However, this entrepreneur felt that by juicing up the blend with some exotic types of coffee, they could make a difference. That difference would lead to new customers and increased sales. They wanted to make his product attractive, and different. It seems to me as though the original research assumptions of this firm have borne great fruit for the believers in that firm. Let me suggest to you that the lesson here is that if you want to achieve a higher level of firefighter safety on the fireground, you must make your product attractive.

For far too many years now, we have made much of our injury rates. We have thumped our chests and said what tough guys we were. Our departments have, in far too many cases, given lip service to the concepts of safety. Or to say it in still another manner, being safe wasn’t fashionable - it ruined our tough guy image. As one who attended the first Life Safety Summit in Tampa, Fla., back in 2004, and many of the mini-summits around the country, I am here to say that we are the victims of our own marketing.

Think about how many times you have seen us portrayed in situations which were blatantly unsafe in nature. I can recall seeing a photo of a fire officer who ran into a burning building in street clothes to make a rescue. His ignorance in taking this action was overshadowed by the outcome. What would people have said if he too had died as a result of his lack of attention to safe procedures? We must proactively reward those people who play by the rules.

In this way, perhaps we once again can take charge of our safety destiny and stop the inmates from running the asylum of fireground safety. How can we do this?

  • By living the example of safety for your troops
  • Providing awards for units which go without an injury for a given period of time
  • Providing public recognition for those fire and EMS units which practice safety on a daily basis
  • Providing fiscal incentives for safety (and penalties for non-performance)
  • Patches, pins, coffee mugs, t-shirts and warm jackets for the completion of various periods of accident-free performance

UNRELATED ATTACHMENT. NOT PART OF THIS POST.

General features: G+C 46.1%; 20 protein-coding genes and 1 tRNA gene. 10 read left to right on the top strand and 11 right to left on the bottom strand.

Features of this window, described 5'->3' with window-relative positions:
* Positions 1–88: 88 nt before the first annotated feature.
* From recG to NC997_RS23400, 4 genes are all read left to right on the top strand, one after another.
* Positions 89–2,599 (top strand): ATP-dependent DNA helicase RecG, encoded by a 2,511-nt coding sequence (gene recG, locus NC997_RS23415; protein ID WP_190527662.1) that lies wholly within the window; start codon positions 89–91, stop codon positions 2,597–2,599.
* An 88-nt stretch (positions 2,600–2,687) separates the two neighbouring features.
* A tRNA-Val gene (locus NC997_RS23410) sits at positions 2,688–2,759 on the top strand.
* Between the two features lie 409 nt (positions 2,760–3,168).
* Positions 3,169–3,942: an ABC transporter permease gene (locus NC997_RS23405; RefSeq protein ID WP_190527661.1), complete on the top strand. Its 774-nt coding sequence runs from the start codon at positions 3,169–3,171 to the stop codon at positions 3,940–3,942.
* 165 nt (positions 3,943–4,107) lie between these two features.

Whatever means you can identify should be used. The only way for you to accomplish this is to make your product attractive. Only when people are convinced that they will like your product, will they buy into it. It works with coffee and it can work with safety. As we approach the 10th anniversary of the Life Safety Summit, the National Fallen Firefighter's Foundation is gearing up for a 10th anniversary session in Tampa next March. Why not get the jump on them and start marketing firefighter safety for your people?

It has been my lot in life to have been an advocate for firefighter safety for some time now. I have taken a lot of abuse from the tough guys for being a safety sissy. In my case the results have been good. During my time as an active chief officer, all of my people returned home. Some had bumps, bruises, and broken bones, but they all went home. That is my goal for you. Everybody goes home!

HARRY R. CARTER, Ph.D., a Firehouse® contributing editor, is a fire protection consultant based in Adelphia, NJ. He is chairman of the Board of Commissioners in Howell Township Fire District 2 and retired from the Newark Fire Department as a battalion commander. Dr. Carter has been a member of the Adelphia Fire Company since 1971, serving as chief in 1991. He is a life member and past president of the International Society of Fire Service Instructors and life member of the National Fire Protection Association. He is president of the United States of America Branch of the Institution of Fire Engineers (IFE) of Great Britain. Dr. Carter holds a Ph.D. in organization and management from Capella University in Minneapolis, MN.